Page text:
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Entrepreneurship in American History

John Steele Gordon
Author, An Empire of Wealth: The Epic History of American Economic Power


John Steele GordonJohn Steele Gordon was educated at Millbrook School and Vanderbilt University. His articles have appeared in numerous publications, including Forbes, National Review, Commentary, the New York Times, and the Wall Street Journal. He is a contributing editor at American Heritage, where he wrote the “Business of America” column for many years, and currently writes “The Long View” column for Barron’s. He is the author of several books, including Hamilton’s Blessing: The Extraordinary Life and Times of Our National Debt, The Great Game: The Emergence of Wall Street as a World Power, and An Empire of Wealth: The Epic History of American Economic Power.



The word “entrepreneur”—one who undertakes, manages, and assumes the risk of a new enterprise—comes from the French, where it literally means “undertaker.” The word was borrowed into English in the mid-19th century— perhaps the golden age of the entrepreneur—when the number of new economic niches was exploding and the hand of government was at its lightest in history. The activity of entrepreneurship, of course, is much older, going back to ancient times. As for America, our nation was founded, quite literally, by entrepreneurs.

In 1607 the Virginia Company sent three ships across the Atlantic and unloaded 109 passengers at what became Jamestown, Virginia. They were embarked on a new business enterprise that they hoped would be profitable—American plantations. The Virginia Company was a joint-stock company, a relatively new invention that allowed people to invest in enterprises without running the risk of losing everything if the business did not succeed. By limiting liability, corporations greatly increased the number of people who could dare to become entrepreneurs by pooling their resources while avoiding the possibility of ruin. Thus the corporation was one of the great inventions of the Renaissance, along with printing, doubleentry bookkeeping, and the full-rigged ship.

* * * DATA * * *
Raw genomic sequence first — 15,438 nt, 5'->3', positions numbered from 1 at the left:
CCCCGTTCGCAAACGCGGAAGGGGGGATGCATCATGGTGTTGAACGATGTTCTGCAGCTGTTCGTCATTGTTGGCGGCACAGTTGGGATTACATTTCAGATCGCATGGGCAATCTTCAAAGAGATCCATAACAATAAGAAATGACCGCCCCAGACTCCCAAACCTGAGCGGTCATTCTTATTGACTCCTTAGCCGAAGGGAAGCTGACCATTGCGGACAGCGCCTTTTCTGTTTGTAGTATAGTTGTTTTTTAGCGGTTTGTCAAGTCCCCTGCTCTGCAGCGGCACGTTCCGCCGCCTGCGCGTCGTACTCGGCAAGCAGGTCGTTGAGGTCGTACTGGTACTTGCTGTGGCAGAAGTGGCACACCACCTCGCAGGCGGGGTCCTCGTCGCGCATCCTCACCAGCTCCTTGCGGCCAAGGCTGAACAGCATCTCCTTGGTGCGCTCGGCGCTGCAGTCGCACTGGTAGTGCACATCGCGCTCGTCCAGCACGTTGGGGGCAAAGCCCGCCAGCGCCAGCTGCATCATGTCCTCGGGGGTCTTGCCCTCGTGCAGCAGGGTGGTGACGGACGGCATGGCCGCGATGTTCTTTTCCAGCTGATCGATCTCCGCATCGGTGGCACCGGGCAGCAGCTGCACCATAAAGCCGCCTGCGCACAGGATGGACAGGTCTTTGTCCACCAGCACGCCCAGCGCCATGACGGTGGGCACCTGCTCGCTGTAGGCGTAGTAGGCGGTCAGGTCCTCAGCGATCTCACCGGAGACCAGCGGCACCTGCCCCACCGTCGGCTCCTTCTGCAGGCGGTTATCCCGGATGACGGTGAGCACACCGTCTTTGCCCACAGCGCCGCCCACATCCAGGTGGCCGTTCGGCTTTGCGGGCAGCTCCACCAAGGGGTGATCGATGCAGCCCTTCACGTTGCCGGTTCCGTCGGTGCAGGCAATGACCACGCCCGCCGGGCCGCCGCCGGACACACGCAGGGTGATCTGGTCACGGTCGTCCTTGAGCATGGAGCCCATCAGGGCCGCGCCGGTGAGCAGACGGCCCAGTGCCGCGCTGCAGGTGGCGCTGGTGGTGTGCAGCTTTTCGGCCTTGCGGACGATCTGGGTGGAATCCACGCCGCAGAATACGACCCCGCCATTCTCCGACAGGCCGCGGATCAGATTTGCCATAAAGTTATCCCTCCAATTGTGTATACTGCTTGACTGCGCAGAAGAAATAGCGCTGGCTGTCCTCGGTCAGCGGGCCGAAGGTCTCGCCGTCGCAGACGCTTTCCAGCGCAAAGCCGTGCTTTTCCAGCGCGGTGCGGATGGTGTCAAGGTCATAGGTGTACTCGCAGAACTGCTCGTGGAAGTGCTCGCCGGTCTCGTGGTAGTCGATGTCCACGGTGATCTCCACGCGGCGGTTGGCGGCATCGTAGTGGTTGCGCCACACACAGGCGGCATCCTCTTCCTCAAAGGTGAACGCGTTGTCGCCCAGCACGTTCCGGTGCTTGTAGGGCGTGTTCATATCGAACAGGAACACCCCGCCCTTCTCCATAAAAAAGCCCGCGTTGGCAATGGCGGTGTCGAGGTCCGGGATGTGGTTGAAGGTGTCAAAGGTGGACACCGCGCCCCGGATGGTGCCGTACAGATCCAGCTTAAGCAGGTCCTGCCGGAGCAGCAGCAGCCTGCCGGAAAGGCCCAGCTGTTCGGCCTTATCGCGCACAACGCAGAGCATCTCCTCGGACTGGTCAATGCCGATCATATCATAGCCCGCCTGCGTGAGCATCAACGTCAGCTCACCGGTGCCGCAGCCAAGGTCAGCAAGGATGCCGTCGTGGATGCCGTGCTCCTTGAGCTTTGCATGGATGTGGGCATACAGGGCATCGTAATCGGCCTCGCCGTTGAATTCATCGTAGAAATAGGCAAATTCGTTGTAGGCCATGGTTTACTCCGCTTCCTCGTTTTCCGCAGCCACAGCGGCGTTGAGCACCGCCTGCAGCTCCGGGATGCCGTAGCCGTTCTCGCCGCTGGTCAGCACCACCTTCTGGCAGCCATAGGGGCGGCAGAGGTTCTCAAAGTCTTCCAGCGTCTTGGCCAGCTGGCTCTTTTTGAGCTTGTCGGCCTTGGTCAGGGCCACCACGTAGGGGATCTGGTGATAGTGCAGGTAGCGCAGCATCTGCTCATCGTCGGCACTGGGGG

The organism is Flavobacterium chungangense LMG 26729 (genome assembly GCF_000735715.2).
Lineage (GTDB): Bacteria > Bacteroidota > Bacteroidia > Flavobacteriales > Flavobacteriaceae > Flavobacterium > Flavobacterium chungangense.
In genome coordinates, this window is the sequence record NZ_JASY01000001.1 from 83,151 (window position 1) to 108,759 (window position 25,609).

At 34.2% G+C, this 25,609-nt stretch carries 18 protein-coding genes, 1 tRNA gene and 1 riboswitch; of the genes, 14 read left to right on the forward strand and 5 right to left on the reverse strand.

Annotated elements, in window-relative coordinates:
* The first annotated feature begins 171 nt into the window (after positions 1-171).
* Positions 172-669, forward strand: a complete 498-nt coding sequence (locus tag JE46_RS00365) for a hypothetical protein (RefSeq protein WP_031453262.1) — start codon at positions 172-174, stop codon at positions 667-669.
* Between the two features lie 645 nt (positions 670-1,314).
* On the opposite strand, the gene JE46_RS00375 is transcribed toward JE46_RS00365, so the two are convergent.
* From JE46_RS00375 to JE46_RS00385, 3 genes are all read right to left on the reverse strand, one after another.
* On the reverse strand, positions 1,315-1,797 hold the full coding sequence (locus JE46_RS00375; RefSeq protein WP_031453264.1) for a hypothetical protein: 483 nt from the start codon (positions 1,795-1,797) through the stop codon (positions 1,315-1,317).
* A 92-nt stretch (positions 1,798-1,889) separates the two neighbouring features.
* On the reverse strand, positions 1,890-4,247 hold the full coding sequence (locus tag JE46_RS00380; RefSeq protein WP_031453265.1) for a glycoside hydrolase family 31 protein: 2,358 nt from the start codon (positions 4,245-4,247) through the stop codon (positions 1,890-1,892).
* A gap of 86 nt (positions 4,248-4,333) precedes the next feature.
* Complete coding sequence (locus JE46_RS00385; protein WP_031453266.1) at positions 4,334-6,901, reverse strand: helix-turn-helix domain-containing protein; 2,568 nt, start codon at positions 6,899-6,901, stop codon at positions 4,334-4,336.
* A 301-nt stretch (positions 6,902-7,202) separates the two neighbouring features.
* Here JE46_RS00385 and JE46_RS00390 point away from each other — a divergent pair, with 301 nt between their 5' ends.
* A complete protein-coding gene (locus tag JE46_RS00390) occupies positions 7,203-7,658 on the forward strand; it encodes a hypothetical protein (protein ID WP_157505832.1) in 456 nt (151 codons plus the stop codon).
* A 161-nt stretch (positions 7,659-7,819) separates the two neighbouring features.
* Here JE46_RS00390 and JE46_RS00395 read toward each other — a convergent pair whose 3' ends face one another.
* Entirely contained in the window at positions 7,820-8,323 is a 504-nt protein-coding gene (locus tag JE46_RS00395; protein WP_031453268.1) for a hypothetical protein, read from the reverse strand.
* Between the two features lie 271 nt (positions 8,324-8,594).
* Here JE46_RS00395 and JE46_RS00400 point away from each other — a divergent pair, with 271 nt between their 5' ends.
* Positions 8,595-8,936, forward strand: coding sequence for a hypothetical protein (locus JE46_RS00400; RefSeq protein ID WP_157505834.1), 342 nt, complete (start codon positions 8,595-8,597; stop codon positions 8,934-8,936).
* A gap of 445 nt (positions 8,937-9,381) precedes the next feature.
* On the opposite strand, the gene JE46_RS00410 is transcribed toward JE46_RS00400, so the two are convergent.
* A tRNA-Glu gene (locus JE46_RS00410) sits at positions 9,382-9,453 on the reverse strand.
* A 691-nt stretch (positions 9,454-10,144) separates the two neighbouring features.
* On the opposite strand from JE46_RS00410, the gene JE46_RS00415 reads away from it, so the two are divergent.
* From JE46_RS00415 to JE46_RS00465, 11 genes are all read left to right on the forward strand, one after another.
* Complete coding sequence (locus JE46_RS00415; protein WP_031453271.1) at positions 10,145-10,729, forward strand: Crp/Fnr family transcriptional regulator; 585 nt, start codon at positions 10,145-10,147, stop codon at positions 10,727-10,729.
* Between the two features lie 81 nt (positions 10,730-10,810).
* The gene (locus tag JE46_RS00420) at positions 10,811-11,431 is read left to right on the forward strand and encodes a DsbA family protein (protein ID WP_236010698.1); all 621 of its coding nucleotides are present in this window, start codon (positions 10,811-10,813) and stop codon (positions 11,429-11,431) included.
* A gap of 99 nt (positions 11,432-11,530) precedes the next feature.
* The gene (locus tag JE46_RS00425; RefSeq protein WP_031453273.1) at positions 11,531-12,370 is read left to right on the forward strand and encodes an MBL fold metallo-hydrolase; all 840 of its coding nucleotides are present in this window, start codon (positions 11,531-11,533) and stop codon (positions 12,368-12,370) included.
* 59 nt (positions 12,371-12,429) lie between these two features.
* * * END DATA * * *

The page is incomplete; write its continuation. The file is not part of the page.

Allowing incorporation as a matter of law, rather than requiring an act of the executive or of the legislature, began in the United States as early as 1811, when New York State passed a general incorporation law for certain businesses, including anchor makers—I suspect an anchor manufacturer had a friend in Albany. Soon enlarged in scope, the ability to incorporate simply by filling out the right forms freed the process from politics, and the number of corporations exploded. There had been only seven companies incorporated in British North America, but the state of Pennsylvania alone incorporated more than 2,000 between 1800 and 1860.

Unfortunately for the stockholders of the Virginia Company, the business of American plantations was a very new one and had a steep learning curve— a curve that would be encountered again and again as the American economy developed and new industries were born. It is a curve all would-be entrepreneurs must climb to be successful. The Virginia Company did not climb that curve quickly enough, and made just about every mistake that it could make: It tried to run Jamestown as a company town; it searched for gold, of which Virginia has none, instead of planting crops; and it failed at establishing a glass-making industry. Eventually Jamestown was nearly abandoned. Only when John Rolfe introduced West Indian tobacco in 1612 did Virginia find an export that had a market in Europe—indeed a market that grew explosively and made Virginia rich. But by that time it was far too late for the Virginia Company, which went broke.

In fact, of course, most entrepreneurs do fail.